The winners of the Edublog awards were announced and I'm happy to report that this blog won for Best eLearning / Corporate Education. I want to thank each of you who voted in support of this blog. Sincerely, thank you!
They've offered an opportunity to submit an "acceptance" but honestly, I'm a bit at a loss on what I should put in an acceptance.
I definitely want to thank everyone who I've had conversations with over the past two years while writing this blog. The conversations have been the value for me and it's been tremendous.
I'd start to name names, but I'd be worried that I would leave people out. And it would take me a few hours to go through and find all the names. Should I just suck it up and do that? Or is there another way to do it? Do you think people would feel slighted if I happen to miss them? Is that worth the risk?
And other than thanking everyone, what else would I put in an acceptance? Anyone? Please help.
Update: Here's what I submitted -
Thank you for the edublog award. I want to especially thank my readers for voting for me, but I really want to thank everyone for all of the conversations we've had over the past two years. I really started my blog with the expectation that it would be similar to speaking engagements. What I've found is that it's a truly extraordinary Learning and Networking Tool. Through blogging, I've accelerated my learning greatly, I've met too many interesting people to possibly name and thank, I've met up with many of them face-to-face at various events, and truly it's become an integral part of my professional life. I look forward to continued conversation about the intersection of technology and learning.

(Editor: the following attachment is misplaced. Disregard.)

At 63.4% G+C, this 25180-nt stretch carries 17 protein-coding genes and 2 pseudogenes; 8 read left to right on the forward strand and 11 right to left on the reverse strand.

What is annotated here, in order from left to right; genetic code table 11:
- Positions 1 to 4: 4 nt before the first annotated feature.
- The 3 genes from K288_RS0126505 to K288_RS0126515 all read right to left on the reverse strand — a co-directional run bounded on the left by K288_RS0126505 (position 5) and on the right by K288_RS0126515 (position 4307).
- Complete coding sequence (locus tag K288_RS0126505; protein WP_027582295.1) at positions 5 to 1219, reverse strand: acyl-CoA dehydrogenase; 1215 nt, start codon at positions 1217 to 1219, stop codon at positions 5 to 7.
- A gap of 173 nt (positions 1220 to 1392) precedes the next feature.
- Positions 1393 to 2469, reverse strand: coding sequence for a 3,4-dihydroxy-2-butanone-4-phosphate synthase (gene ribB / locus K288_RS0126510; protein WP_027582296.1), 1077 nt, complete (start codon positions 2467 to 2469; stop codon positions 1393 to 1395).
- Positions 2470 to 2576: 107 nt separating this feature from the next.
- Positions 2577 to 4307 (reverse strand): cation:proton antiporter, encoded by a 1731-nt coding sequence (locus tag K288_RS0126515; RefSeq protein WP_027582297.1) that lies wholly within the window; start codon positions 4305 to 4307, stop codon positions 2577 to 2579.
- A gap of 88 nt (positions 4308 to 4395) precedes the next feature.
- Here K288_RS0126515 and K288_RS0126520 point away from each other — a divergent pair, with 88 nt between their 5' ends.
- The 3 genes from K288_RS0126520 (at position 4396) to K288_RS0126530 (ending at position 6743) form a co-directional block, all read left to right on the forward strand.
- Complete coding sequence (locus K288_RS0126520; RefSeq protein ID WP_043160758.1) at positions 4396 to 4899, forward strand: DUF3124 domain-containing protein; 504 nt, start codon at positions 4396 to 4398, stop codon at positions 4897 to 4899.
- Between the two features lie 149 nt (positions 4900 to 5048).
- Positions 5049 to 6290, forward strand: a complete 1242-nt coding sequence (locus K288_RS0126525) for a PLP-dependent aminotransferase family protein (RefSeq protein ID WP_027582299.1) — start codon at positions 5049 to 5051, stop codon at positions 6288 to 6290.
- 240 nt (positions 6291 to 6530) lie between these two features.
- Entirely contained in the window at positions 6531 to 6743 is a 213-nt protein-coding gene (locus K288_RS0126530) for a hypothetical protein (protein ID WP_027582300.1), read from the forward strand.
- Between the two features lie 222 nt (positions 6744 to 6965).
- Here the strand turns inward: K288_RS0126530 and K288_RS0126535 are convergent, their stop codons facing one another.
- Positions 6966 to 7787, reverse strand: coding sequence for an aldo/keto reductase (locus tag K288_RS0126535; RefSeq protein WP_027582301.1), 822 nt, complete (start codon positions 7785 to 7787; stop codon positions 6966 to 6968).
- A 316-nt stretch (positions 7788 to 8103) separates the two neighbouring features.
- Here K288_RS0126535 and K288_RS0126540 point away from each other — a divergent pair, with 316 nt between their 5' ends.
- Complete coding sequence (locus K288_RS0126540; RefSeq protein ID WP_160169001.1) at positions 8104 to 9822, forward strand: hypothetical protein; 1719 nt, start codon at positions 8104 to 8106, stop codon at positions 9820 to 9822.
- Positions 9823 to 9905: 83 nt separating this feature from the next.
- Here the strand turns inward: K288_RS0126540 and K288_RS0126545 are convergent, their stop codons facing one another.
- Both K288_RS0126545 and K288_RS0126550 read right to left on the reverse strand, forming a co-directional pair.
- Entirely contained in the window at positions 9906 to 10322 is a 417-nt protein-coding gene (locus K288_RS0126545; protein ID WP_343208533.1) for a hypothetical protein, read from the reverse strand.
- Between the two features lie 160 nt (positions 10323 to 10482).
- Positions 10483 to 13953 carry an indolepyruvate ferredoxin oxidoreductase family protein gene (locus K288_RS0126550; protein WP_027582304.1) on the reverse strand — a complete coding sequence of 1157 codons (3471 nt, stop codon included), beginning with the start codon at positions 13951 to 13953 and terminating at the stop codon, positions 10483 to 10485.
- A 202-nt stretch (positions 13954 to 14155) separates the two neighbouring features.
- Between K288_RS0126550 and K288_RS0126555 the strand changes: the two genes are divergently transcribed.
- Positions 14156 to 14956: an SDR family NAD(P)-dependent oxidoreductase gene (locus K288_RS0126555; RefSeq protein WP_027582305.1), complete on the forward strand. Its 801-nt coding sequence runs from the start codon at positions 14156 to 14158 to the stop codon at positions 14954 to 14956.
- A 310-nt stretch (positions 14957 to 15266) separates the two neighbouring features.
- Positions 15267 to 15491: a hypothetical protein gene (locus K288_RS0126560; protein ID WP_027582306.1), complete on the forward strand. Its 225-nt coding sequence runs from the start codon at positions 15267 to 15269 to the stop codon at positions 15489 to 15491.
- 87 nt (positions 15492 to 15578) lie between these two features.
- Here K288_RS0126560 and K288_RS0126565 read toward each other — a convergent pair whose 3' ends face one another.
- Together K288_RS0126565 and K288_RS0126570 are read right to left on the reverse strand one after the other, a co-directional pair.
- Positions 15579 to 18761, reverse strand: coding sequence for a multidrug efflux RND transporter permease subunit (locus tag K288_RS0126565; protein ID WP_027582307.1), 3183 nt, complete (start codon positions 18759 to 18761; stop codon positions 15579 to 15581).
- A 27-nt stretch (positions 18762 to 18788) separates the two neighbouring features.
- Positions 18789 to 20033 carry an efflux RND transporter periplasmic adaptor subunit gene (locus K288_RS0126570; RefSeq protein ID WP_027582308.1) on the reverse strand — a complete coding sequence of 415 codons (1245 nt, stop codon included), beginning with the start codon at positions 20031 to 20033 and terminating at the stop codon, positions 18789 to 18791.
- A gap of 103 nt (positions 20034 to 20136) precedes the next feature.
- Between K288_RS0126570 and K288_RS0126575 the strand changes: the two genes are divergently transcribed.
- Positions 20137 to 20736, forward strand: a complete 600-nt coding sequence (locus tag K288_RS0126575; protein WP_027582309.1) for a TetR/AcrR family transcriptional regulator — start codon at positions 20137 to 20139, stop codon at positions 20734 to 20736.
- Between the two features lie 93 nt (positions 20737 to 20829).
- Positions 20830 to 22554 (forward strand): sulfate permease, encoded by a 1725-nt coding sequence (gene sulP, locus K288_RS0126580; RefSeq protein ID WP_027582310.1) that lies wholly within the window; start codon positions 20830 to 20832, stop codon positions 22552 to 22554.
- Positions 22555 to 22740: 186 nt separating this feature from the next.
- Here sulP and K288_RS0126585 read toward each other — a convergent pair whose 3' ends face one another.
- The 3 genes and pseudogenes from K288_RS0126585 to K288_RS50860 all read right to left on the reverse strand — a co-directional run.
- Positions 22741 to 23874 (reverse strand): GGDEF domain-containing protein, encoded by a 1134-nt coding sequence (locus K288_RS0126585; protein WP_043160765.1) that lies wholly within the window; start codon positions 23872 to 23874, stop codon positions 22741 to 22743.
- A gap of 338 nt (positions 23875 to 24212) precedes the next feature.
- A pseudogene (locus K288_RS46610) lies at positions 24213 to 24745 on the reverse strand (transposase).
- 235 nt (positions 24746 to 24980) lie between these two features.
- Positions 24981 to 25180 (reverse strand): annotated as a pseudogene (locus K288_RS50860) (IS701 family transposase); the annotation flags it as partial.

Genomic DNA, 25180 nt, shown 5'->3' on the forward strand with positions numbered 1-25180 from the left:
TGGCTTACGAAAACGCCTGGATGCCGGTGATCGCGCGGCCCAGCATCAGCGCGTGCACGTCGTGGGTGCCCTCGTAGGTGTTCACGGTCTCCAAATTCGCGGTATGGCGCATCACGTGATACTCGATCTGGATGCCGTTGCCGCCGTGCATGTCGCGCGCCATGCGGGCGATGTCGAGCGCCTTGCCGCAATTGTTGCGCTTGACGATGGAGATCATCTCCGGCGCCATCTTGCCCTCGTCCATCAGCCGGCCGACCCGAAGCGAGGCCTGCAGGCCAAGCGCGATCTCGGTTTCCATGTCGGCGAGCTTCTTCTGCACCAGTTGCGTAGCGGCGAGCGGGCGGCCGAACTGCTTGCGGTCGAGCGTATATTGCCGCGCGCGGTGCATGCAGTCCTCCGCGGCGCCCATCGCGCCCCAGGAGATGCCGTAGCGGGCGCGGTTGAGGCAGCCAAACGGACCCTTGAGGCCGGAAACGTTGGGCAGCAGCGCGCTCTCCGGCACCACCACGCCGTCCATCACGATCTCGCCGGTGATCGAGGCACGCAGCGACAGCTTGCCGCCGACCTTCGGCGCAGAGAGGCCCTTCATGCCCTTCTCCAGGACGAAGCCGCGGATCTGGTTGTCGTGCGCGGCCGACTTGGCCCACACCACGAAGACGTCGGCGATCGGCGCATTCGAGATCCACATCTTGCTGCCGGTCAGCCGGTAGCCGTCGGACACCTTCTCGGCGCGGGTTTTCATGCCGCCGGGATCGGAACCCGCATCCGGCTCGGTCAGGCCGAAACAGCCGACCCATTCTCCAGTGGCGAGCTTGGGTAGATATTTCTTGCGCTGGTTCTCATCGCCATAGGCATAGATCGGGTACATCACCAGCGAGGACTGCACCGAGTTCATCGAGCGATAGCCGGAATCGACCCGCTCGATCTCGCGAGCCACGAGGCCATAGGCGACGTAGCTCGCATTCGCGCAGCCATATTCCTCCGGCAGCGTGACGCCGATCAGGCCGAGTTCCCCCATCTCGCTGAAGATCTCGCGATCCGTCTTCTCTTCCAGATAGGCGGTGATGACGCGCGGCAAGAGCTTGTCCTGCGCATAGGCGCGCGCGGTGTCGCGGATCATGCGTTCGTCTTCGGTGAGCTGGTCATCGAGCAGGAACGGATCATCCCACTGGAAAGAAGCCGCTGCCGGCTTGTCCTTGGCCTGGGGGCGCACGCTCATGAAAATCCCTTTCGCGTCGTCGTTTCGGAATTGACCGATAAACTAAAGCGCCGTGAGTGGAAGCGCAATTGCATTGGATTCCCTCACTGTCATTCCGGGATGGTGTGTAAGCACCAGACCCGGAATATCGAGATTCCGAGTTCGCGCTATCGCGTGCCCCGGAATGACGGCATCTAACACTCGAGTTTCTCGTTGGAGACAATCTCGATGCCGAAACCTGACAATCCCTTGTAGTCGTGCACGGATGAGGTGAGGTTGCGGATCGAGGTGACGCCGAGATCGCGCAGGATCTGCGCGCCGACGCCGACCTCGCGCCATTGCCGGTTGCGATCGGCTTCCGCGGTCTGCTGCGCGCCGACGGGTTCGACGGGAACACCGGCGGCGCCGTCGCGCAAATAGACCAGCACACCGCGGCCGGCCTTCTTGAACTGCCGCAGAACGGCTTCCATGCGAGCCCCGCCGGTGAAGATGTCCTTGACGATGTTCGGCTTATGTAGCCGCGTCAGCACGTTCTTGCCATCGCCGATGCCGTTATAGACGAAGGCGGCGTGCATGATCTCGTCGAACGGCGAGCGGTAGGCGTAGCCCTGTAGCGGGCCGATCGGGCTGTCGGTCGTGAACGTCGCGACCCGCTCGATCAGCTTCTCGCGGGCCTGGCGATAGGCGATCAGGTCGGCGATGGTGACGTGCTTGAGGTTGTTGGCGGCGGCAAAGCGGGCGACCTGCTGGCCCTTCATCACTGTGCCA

Update: I just saw a post by Clive Shepherd - Edublog Award Winners. He's actually done a nice job on this that I may essentially rip off...
I may skip the financially worse off part. :)
Now, I'm sure no-one starts blogging in order to win awards, although the appreciation of one's peers is always welcome. Looking at other measures of success, I'm probably financially a little worse off after devoting so much time to this blog over the past two years. Luckily there are benefits that far outweigh the costs, not least many new friends in the blogosphere and a hugely enriched understanding of the professional field in which I work. For this reason, I would recommend any other learning and development professionals out there with a story to tell and a willingness to share perspectives with your peer group to take the plunge and join us.